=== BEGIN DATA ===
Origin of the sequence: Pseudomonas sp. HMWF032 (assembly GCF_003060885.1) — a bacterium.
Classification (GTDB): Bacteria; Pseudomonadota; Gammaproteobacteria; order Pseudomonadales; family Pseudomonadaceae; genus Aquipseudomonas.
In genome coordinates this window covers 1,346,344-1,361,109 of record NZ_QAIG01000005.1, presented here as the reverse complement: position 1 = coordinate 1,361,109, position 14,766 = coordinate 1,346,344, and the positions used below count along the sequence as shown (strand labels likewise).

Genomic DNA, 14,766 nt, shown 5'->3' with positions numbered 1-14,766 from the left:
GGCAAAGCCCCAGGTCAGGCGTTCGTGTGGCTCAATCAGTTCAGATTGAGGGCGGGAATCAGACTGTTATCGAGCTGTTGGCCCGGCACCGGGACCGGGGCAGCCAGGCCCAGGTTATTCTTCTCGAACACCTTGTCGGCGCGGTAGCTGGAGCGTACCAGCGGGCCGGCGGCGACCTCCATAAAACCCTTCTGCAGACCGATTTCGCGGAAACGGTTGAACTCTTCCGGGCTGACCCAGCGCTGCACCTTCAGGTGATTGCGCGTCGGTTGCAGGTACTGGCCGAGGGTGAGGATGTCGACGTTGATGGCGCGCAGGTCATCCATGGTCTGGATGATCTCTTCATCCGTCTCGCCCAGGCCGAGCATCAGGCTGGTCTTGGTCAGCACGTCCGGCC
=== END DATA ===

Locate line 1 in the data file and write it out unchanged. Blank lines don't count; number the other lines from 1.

Origin of the sequence: Pseudomonas sp. HMWF032 (assembly GCF_003060885.1) — a bacterium.